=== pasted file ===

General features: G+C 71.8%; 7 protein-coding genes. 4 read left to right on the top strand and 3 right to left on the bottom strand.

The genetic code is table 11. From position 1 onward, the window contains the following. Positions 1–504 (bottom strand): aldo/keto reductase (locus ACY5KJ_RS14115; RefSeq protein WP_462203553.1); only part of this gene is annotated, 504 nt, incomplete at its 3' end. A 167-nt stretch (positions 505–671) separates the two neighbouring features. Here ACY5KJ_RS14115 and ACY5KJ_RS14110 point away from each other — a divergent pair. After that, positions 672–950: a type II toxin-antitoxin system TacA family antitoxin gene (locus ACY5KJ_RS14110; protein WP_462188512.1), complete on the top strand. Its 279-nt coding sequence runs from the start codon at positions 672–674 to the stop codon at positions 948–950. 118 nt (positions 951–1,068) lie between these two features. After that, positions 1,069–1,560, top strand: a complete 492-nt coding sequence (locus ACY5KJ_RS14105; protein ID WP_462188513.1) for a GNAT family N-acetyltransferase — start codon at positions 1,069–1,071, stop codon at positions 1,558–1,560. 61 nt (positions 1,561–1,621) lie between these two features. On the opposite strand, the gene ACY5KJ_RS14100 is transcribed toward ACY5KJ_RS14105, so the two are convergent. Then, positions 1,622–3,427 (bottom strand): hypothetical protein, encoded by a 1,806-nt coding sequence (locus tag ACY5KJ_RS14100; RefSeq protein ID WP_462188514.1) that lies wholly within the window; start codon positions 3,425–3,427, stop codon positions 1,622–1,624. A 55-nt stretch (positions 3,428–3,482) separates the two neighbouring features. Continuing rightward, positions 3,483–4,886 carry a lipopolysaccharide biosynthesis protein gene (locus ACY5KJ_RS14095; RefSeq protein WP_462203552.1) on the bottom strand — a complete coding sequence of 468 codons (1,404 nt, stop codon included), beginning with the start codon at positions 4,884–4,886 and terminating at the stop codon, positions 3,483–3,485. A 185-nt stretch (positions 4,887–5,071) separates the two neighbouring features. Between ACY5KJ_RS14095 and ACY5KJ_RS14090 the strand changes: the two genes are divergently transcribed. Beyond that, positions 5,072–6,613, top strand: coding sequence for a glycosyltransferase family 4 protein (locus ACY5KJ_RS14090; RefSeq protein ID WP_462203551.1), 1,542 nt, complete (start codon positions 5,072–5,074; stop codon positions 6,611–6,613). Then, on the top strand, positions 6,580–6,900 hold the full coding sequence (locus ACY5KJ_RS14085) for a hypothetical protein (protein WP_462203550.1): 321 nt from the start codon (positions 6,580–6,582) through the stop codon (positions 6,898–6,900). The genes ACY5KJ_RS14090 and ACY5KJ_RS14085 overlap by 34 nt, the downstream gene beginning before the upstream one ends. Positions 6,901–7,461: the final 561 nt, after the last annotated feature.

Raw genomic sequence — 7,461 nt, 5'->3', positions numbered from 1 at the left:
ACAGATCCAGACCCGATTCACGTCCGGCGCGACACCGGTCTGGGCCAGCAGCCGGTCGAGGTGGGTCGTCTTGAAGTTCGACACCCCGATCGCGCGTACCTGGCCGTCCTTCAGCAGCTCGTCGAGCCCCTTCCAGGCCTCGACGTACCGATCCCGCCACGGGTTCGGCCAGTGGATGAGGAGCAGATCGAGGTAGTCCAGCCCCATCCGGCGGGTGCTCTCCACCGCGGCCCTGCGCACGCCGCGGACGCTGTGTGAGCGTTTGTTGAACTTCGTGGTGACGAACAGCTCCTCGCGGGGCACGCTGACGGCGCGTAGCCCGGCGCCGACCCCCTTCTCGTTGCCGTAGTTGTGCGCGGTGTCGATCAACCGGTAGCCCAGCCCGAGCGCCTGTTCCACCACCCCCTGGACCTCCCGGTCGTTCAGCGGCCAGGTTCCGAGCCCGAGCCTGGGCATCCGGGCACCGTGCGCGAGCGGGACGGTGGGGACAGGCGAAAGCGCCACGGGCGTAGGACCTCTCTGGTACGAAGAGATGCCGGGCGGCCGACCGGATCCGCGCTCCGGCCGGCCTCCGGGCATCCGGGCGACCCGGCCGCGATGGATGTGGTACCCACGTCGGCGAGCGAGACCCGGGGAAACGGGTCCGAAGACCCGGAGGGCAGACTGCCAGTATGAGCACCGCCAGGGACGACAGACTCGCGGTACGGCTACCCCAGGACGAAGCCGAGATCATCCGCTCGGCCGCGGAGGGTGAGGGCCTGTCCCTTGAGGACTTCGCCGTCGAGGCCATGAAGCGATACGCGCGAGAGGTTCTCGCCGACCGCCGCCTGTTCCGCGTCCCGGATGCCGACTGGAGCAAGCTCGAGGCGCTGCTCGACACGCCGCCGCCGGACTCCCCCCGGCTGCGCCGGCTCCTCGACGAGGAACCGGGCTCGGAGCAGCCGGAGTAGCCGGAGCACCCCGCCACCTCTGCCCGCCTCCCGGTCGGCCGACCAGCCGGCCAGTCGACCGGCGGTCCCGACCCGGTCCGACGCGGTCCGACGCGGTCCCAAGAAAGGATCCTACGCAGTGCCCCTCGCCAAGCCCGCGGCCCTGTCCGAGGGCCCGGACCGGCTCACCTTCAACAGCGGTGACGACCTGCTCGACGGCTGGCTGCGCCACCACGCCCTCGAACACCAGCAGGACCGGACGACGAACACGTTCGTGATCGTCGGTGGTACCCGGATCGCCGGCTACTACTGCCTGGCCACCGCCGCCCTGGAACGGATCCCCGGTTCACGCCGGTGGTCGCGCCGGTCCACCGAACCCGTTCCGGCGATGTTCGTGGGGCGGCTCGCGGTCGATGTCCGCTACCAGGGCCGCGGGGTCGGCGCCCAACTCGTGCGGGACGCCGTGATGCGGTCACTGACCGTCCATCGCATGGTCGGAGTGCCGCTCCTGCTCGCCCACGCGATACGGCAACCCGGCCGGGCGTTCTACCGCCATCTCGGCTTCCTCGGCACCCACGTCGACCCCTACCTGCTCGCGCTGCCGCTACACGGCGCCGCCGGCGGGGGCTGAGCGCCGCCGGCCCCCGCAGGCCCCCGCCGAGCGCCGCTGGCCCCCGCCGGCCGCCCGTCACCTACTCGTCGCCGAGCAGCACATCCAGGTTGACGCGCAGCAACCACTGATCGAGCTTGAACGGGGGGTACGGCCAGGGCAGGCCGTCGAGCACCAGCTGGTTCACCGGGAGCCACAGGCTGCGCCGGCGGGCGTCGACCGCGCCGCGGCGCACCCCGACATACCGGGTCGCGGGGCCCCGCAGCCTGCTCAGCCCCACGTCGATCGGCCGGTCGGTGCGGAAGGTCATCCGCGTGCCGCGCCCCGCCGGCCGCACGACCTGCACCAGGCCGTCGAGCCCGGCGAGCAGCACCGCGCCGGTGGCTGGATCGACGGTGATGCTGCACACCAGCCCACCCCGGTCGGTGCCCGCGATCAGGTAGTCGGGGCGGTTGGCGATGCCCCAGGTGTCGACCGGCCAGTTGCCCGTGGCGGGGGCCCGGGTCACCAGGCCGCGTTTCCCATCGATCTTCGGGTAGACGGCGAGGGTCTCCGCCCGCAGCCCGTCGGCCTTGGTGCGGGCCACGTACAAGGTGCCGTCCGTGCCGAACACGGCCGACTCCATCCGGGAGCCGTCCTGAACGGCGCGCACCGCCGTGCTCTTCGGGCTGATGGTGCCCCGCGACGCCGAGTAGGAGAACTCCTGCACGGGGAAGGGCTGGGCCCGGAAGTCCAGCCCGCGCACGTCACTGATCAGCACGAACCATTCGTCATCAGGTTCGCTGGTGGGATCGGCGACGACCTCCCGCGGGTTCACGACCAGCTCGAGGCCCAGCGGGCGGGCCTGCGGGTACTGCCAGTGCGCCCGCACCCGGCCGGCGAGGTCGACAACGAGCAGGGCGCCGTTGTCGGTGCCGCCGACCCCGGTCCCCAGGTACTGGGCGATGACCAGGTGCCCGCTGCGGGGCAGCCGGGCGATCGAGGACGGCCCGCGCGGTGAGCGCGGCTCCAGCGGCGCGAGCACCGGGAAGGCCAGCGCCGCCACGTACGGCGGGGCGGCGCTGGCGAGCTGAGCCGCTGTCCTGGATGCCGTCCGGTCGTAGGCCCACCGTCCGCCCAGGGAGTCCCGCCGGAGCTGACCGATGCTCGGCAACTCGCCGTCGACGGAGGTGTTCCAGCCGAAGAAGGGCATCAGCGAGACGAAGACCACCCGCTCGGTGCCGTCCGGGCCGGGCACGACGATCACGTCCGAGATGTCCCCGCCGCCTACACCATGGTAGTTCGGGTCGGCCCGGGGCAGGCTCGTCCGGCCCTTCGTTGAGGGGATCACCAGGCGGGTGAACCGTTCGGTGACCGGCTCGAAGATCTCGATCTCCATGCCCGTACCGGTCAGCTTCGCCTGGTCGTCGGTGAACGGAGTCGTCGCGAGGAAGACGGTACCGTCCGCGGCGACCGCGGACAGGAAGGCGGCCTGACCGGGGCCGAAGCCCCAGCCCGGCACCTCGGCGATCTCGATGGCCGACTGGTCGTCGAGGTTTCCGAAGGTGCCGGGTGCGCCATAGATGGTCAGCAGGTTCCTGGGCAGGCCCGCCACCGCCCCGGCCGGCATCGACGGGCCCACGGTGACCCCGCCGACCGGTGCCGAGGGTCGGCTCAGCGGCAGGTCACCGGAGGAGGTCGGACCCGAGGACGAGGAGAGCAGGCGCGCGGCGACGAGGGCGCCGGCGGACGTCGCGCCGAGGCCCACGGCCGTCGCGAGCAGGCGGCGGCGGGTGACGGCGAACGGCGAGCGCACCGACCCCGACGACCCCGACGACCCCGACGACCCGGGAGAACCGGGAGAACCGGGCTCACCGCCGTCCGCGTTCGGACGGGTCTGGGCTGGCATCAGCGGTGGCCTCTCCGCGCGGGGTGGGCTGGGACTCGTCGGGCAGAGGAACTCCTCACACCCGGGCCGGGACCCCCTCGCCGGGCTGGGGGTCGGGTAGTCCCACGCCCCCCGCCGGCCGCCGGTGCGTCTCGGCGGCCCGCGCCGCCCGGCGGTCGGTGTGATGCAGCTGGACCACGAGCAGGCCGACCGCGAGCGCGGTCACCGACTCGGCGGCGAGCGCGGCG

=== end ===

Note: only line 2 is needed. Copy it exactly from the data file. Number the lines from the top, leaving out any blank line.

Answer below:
The genetic code is table 11. From position 1 onward, the window contains the following. Positions 1–504 (bottom strand): aldo/keto reductase (locus ACY5KJ_RS14115; RefSeq protein WP_462203553.1); only part of this gene is annotated, 504 nt, incomplete at its 3' end. A 167-nt stretch (positions 505–671) separates the two neighbouring features. Here ACY5KJ_RS14115 and ACY5KJ_RS14110 point away from each other — a divergent pair. After that, positions 672–950: a type II toxin-antitoxin system TacA family antitoxin gene (locus ACY5KJ_RS14110; protein WP_462188512.1), complete on the top strand. Its 279-nt coding sequence runs from the start codon at positions 672–674 to the stop codon at positions 948–950. 118 nt (positions 951–1,068) lie between these two features. After that, positions 1,069–1,560, top strand: a complete 492-nt coding sequence (locus ACY5KJ_RS14105; protein ID WP_462188513.1) for a GNAT family N-acetyltransferase — start codon at positions 1,069–1,071, stop codon at positions 1,558–1,560. 61 nt (positions 1,561–1,621) lie between these two features. On the opposite strand, the gene ACY5KJ_RS14100 is transcribed toward ACY5KJ_RS14105, so the two are convergent. Then, positions 1,622–3,427 (bottom strand): hypothetical protein, encoded by a 1,806-nt coding sequence (locus tag ACY5KJ_RS14100; RefSeq protein ID WP_462188514.1) that lies wholly within the window; start codon positions 3,425–3,427, stop codon positions 1,622–1,624. A 55-nt stretch (positions 3,428–3,482) separates the two neighbouring features. Continuing rightward, positions 3,483–4,886 carry a lipopolysaccharide biosynthesis protein gene (locus ACY5KJ_RS14095; RefSeq protein WP_462203552.1) on the bottom strand — a complete coding sequence of 468 codons (1,404 nt, stop codon included), beginning with the start codon at positions 4,884–4,886 and terminating at the stop codon, positions 3,483–3,485. A 185-nt stretch (positions 4,887–5,071) separates the two neighbouring features. Between ACY5KJ_RS14095 and ACY5KJ_RS14090 the strand changes: the two genes are divergently transcribed. Beyond that, positions 5,072–6,613, top strand: coding sequence for a glycosyltransferase family 4 protein (locus ACY5KJ_RS14090; RefSeq protein ID WP_462203551.1), 1,542 nt, complete (start codon positions 5,072–5,074; stop codon positions 6,611–6,613). Then, on the top strand, positions 6,580–6,900 hold the full coding sequence (locus ACY5KJ_RS14085) for a hypothetical protein (protein WP_462203550.1): 321 nt from the start codon (positions 6,580–6,582) through the stop codon (positions 6,898–6,900). The genes ACY5KJ_RS14090 and ACY5KJ_RS14085 overlap by 34 nt, the downstream gene beginning before the upstream one ends. Positions 6,901–7,461: the final 561 nt, after the last annotated feature.